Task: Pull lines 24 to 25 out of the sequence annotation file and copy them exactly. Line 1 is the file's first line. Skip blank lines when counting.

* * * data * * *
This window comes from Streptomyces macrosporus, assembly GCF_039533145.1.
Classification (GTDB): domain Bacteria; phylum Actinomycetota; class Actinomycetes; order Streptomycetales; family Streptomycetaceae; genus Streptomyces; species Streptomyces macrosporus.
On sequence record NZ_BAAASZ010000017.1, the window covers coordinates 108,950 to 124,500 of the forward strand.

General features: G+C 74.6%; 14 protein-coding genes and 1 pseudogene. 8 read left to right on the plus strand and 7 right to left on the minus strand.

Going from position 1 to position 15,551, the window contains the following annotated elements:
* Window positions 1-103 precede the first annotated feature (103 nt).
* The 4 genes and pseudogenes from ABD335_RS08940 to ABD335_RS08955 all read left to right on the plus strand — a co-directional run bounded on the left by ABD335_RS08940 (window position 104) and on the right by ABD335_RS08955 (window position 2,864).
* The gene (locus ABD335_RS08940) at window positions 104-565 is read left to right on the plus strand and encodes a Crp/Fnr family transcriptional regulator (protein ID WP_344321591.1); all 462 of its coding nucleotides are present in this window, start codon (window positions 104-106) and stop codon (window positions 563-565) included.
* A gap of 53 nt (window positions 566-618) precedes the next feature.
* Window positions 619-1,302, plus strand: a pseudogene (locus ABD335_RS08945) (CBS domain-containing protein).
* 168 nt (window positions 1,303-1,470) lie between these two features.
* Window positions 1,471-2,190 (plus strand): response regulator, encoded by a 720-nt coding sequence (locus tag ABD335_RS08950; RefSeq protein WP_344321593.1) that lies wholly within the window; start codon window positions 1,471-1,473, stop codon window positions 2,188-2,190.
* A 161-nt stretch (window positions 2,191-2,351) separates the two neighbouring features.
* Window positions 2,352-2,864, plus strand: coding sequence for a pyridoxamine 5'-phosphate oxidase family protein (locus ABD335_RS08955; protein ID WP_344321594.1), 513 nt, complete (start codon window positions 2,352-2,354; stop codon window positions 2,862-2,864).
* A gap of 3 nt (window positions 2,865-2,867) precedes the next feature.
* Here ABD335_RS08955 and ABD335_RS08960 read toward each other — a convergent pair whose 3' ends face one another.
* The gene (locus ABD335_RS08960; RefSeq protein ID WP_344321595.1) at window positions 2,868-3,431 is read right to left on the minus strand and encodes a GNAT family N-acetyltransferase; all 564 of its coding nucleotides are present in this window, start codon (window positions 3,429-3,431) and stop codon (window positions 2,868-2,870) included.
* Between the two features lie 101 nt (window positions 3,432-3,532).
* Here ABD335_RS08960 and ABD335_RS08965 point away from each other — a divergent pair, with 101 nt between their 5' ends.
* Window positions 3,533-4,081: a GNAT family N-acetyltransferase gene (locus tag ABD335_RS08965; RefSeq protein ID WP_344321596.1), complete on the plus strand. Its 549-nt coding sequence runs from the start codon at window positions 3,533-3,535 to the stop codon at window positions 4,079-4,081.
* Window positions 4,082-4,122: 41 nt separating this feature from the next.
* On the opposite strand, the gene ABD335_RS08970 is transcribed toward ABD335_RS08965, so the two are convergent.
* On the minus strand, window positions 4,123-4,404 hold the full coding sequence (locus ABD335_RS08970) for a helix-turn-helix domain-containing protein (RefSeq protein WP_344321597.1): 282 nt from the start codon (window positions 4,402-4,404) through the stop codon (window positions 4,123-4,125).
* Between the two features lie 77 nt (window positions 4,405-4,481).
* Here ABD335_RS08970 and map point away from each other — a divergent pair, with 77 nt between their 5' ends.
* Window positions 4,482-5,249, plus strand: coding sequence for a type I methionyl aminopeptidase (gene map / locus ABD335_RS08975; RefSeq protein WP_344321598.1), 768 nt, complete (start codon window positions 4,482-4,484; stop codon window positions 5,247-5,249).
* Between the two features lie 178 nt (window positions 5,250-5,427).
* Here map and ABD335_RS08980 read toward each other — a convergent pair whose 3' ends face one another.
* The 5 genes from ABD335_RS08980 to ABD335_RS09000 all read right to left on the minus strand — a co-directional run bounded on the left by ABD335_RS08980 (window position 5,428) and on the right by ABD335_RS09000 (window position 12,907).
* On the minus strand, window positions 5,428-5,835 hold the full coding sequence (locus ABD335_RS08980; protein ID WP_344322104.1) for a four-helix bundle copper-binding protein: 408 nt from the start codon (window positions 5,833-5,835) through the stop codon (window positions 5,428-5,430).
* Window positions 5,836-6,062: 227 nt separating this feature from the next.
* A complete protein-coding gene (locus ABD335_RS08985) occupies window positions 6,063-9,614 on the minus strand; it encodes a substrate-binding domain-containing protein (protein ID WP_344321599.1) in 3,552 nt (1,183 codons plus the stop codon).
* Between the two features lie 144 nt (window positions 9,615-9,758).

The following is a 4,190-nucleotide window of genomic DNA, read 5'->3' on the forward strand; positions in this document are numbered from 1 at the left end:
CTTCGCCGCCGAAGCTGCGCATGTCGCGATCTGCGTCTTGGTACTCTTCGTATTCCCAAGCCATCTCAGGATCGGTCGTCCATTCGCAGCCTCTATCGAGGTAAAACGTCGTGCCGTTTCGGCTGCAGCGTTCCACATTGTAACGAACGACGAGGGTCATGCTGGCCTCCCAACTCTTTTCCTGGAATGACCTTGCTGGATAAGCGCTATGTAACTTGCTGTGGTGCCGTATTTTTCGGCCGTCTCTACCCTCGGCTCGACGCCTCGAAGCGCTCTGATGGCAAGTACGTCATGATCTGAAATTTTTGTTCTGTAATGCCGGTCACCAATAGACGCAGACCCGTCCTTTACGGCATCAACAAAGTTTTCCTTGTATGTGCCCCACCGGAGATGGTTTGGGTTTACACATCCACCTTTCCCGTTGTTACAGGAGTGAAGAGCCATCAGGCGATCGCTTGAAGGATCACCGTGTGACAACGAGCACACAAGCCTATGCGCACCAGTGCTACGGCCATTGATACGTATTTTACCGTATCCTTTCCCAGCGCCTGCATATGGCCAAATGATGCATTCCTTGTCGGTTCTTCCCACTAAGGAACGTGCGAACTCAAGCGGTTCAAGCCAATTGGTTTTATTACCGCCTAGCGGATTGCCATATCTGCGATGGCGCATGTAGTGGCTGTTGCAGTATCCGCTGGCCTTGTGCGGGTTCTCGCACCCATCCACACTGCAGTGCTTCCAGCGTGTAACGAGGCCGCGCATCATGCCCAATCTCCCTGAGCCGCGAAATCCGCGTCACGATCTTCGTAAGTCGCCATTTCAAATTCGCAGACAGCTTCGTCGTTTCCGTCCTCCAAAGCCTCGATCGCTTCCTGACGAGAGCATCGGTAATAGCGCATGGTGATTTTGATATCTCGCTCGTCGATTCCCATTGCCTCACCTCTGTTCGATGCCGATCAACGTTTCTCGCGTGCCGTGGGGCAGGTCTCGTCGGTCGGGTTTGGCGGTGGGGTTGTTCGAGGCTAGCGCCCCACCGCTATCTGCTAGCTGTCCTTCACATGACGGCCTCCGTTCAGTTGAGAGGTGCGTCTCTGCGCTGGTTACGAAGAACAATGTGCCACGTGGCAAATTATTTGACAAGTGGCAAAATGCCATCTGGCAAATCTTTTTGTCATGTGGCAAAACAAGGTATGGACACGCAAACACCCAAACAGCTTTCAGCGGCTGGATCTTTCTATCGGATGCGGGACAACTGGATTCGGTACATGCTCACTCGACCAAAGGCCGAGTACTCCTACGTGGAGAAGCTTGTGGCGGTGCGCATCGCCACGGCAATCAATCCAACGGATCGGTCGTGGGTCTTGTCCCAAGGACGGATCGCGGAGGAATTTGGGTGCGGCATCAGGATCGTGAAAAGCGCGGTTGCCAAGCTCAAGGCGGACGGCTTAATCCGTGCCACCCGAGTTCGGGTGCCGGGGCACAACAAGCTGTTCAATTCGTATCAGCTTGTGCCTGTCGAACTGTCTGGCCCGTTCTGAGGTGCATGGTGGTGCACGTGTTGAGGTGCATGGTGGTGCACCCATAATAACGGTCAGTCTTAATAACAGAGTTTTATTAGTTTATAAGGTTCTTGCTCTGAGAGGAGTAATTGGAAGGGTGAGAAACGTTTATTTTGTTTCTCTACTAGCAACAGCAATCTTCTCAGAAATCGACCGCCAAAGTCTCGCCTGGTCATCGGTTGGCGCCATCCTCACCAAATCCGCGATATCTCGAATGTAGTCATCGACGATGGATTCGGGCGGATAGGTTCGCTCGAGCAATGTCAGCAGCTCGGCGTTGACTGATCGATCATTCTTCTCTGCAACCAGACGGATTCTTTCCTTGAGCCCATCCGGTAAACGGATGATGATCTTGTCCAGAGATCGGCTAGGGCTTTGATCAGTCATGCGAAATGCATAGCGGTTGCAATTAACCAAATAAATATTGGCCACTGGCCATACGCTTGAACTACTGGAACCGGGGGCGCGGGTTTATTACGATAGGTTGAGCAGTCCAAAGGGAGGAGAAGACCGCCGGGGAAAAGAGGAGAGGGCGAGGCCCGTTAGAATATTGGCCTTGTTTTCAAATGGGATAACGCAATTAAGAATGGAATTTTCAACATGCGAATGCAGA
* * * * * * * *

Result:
* Between the two features lie 77 nt (window positions 4,405-4,481).
* Here ABD335_RS08970 and map point away from each other — a divergent pair, with 77 nt between their 5' ends.